Case History: DHS, In Effect, Grants 2.5 Citizenships to One Illegal Alien

By David North on July 25, 2011

The Department of Homeland Security, in effect, has given two and a half citizenships to one illegal alien from Haiti.

One, or at most two, citizenships should be enough for any single human being, but the Administrative Appeals Office (AAO) of DHS, a semi-judicial agency, has ruled in a recent case that a Haitian citizen, who is also a Canadian citizen carrying a Canadian passport, can also enjoy Temporary Protected Status in the U.S.

This grants her the right to work legally in the U.S., despite (apparently) nearly two decades of illegal status here; and TPS, as has been shown repeatedly in the past, turns out to be a permanent (or at least, never terminated) condition. Hence, in my eyes, it is at least half a citizenship.

AAO, as we have noted in the past, provides very little information on the parties to appeals from rulings by USCIS staff. In this case a nameless Haitian woman, who was born to a nameless Canadian father in Haiti, and who (reading between the lines) must have been an illegal alien in the States since she arrived here in 1993, filed for TPS at some point in the last couple of years.

The USCIS staff, noticing her Canadian passport was still valid, and that the document had been renewed twice in recent years, ruled that she was not eligible for TPS because she had “firmly resettled” in a safe third country, Canada. (For more on how little the U.S. uses the third country option, see Mark Krikorian’s recent piece on that subject.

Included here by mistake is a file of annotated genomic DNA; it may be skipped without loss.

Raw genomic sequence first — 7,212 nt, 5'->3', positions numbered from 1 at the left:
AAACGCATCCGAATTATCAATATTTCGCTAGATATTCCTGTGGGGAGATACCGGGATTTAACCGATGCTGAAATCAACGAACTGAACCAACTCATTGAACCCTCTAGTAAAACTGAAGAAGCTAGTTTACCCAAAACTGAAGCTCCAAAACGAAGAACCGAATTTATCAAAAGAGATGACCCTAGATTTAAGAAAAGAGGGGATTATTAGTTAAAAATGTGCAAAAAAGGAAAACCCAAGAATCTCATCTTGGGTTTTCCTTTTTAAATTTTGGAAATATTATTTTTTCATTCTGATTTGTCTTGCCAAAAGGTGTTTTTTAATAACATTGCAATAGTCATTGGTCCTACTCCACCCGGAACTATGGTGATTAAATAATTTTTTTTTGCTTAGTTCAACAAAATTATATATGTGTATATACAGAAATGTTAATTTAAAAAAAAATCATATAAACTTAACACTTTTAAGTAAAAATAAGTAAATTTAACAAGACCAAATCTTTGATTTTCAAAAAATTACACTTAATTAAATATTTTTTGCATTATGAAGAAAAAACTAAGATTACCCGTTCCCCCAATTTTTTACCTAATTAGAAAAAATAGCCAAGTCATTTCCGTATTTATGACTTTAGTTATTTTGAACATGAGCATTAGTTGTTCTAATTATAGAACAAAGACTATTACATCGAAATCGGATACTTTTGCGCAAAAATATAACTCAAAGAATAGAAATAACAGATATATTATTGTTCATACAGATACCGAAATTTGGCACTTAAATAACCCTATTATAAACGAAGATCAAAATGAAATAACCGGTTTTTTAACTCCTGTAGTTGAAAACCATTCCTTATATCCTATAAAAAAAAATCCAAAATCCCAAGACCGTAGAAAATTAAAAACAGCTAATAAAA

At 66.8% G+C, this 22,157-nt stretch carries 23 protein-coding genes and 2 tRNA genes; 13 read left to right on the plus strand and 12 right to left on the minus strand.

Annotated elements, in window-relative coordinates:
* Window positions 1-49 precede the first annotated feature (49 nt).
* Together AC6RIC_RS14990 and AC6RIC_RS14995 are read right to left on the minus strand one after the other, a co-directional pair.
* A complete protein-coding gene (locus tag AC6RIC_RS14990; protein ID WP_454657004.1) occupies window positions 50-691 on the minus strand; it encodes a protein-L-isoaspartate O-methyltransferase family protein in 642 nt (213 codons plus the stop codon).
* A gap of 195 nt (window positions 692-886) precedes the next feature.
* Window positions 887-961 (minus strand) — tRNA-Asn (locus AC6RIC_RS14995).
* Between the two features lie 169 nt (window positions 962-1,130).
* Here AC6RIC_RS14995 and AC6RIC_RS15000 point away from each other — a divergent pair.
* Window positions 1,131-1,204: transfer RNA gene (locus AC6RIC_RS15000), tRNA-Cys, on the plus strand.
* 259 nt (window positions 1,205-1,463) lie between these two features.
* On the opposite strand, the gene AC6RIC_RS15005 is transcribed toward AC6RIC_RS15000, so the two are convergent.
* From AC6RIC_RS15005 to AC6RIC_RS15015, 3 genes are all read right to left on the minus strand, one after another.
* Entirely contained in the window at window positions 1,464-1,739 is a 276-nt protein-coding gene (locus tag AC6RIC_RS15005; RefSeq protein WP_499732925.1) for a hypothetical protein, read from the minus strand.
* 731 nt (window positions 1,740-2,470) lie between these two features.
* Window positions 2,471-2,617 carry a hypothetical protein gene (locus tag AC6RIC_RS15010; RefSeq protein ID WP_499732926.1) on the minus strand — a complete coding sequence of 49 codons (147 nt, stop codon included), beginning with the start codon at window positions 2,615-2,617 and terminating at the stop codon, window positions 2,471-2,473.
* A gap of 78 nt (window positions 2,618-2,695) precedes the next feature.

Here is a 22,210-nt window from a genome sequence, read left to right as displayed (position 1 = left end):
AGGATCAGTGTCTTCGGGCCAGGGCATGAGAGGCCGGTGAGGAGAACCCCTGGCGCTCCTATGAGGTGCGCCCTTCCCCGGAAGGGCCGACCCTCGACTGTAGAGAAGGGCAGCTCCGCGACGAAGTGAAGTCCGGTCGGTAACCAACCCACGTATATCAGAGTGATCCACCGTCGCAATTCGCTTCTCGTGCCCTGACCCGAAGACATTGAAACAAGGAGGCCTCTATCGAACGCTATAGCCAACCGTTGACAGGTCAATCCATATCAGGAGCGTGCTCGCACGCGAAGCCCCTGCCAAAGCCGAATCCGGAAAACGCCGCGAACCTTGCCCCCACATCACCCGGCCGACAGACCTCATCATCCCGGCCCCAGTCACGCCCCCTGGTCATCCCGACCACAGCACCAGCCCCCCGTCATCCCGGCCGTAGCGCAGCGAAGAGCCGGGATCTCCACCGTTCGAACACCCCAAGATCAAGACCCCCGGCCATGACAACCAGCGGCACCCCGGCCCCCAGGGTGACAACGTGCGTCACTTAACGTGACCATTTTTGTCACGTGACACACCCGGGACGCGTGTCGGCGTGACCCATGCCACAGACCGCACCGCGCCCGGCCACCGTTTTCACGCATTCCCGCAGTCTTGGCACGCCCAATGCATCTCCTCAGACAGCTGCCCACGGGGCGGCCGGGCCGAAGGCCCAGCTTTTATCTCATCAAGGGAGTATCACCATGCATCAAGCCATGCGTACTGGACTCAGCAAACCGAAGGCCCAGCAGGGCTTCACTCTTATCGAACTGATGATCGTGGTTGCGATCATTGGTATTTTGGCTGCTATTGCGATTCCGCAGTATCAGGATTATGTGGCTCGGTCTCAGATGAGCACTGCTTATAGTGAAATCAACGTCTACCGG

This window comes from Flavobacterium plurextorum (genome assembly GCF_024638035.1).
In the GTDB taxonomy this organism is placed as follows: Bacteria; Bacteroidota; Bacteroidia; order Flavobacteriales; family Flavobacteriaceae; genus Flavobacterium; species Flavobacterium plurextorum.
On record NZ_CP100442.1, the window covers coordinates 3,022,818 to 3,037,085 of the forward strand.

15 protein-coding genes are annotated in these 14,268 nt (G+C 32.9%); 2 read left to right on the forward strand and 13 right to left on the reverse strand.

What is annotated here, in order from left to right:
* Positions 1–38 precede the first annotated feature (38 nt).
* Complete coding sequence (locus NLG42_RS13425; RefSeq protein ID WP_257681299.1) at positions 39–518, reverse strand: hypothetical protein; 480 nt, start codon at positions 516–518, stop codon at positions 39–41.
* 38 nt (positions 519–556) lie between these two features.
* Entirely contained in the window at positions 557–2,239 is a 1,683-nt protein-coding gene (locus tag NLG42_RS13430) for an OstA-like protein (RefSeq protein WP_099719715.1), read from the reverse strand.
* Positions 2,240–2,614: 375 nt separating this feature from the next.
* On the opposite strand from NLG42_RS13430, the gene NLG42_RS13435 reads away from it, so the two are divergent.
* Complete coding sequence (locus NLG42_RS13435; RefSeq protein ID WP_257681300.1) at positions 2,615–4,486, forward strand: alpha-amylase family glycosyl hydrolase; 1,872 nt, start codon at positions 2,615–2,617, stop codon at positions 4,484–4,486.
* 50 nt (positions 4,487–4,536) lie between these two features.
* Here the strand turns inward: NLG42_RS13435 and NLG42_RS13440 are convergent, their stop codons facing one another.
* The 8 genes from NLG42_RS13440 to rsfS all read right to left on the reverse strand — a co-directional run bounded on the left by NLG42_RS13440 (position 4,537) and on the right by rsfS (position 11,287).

Following the appeal, AAO declared that she had never lived in Canada, so she could be regarded as eligible for TPS in the U.S. That she could have taken the next plane to Canada, and have moved from illegal status in the U.S. to totally legal, full-citizen status in Canada did not move AAO. (The Haitian emigre community in Montreal, incidentally, which I have visited, is at least as large as the one in Boston, if not the one in Brooklyn.)

So the alien involved now has full citizenship in Haiti and in Canada, and, for all practical purposes, the right to live and work legally in the U.S. for the rest of her life.

Formally speaking, AAO did not actually reverse the staff decision; its ruling was “The director’s [negative] decision is withdrawn. The case is remanded for further action consistent with the above and entry of a new decision.”

The alien’s lawyer regarded it as a victory, however, because she revealed the decision in the June 27 issue of Interpreter Releases, the immigration bar’s trade paper; that article is not available electronically. Nor is the June 8 decision of the AAO, as that agency does not publish its decisions until six or nine months have passed, though it can be read in that issue of IR.

As a matter of fact, this brings up another institutional tilt of AAO; if an alien loses a case before the panel, as they often do, the decision is buried in the files for nearly a year. And, like all AAO rulings, the names of both the alien and the alien’s lawyer (and the decision-maker) are redacted.

However, if the alien wins, the lawyer is free to announce the fact immediately and to link her name with the decision, as was done in this case.

Out of deference to the concept of level playing fields we are not going to print the alien’s lawyer’s name -- but the trade paper did.